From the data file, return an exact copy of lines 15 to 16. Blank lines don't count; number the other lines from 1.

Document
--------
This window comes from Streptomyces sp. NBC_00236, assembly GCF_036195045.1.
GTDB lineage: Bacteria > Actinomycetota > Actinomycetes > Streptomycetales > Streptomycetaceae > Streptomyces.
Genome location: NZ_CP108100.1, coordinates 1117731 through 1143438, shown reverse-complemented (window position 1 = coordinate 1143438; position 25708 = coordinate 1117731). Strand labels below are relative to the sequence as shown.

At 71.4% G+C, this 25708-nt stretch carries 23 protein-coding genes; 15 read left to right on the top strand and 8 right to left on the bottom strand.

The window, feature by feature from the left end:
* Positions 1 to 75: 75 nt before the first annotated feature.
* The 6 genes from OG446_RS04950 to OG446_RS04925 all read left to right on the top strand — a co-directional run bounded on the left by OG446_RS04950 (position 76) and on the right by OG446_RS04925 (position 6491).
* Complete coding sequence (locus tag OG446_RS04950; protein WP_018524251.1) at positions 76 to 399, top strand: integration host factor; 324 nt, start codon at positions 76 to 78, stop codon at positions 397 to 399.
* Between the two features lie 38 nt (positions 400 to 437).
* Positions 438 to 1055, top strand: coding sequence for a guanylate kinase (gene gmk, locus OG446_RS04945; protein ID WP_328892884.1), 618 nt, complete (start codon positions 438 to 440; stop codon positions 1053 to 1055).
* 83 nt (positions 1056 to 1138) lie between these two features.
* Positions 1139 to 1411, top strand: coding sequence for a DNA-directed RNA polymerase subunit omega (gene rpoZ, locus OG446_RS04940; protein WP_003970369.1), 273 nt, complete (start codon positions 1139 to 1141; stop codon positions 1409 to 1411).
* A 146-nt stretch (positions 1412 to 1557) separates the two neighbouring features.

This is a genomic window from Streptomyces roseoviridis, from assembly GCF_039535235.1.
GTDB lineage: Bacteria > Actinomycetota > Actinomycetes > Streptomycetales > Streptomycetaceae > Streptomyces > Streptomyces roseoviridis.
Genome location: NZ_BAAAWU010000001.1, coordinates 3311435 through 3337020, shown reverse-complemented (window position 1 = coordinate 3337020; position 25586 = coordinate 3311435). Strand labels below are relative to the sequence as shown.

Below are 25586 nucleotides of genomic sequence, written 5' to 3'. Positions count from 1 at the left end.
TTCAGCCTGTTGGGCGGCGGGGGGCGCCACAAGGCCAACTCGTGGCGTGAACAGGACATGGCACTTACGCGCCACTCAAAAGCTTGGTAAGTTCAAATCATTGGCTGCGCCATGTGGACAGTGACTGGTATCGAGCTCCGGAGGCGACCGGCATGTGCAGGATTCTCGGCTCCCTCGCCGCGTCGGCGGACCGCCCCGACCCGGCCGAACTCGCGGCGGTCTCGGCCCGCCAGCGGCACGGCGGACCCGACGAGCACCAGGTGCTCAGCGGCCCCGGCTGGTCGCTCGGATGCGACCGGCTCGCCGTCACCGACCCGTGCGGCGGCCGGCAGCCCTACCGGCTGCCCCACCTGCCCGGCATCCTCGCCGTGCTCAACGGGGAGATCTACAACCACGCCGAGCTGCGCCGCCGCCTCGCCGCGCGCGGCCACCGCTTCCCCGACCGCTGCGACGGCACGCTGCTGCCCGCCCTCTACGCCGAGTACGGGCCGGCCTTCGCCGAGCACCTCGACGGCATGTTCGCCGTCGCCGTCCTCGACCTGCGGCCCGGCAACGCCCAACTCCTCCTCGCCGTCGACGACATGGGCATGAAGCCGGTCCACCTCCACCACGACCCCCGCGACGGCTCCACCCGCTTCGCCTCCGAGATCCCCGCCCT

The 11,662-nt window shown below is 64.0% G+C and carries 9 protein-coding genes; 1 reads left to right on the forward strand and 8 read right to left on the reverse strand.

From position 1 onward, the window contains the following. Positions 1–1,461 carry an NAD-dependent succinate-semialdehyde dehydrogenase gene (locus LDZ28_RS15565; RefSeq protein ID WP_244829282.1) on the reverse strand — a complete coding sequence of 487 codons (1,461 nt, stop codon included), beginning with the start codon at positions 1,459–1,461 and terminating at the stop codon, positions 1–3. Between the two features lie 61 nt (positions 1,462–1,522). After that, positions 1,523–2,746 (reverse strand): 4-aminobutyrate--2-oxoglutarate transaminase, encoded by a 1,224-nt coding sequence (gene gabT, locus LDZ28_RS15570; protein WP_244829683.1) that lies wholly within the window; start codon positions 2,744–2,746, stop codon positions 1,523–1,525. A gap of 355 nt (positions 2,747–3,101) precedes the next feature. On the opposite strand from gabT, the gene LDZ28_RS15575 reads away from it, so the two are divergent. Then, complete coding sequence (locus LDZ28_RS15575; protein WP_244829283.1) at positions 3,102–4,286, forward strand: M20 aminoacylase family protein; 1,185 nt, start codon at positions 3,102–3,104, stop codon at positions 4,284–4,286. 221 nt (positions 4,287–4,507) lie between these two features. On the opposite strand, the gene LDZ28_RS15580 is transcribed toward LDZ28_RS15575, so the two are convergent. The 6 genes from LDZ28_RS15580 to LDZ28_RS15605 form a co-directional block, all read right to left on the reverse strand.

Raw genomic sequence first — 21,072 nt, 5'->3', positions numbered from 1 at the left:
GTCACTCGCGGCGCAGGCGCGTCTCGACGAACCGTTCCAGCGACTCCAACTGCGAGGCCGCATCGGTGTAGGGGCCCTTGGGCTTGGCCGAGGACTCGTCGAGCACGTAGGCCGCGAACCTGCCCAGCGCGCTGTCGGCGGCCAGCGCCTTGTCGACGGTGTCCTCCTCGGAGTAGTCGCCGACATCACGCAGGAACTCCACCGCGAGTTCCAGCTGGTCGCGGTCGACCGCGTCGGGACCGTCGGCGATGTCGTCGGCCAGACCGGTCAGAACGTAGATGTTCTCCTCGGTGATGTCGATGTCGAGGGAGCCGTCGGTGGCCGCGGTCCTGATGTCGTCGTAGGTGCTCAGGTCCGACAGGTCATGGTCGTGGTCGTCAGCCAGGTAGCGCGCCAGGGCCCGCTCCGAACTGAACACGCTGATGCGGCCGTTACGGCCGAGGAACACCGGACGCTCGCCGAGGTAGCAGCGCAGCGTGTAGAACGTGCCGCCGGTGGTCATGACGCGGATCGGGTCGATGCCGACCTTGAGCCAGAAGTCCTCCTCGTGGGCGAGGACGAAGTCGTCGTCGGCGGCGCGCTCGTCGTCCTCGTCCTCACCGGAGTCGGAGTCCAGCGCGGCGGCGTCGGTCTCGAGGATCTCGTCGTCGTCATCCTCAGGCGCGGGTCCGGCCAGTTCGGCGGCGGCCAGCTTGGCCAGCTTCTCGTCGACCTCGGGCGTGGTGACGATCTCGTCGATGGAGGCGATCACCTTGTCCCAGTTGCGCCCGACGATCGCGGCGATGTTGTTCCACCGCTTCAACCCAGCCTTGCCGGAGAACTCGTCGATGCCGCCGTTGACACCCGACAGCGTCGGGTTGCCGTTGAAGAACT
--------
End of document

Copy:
GTDB lineage: Bacteria > Actinomycetota > Actinomycetes > Streptomycetales > Streptomycetaceae > Streptomyces > Streptomyces roseoviridis.
Genome location: NZ_BAAAWU010000001.1, coordinates 3311435 through 3337020, shown reverse-complemented (window position 1 = coordinate 3337020; position 25586 = coordinate 3311435). Strand labels below are relative to the sequence as shown.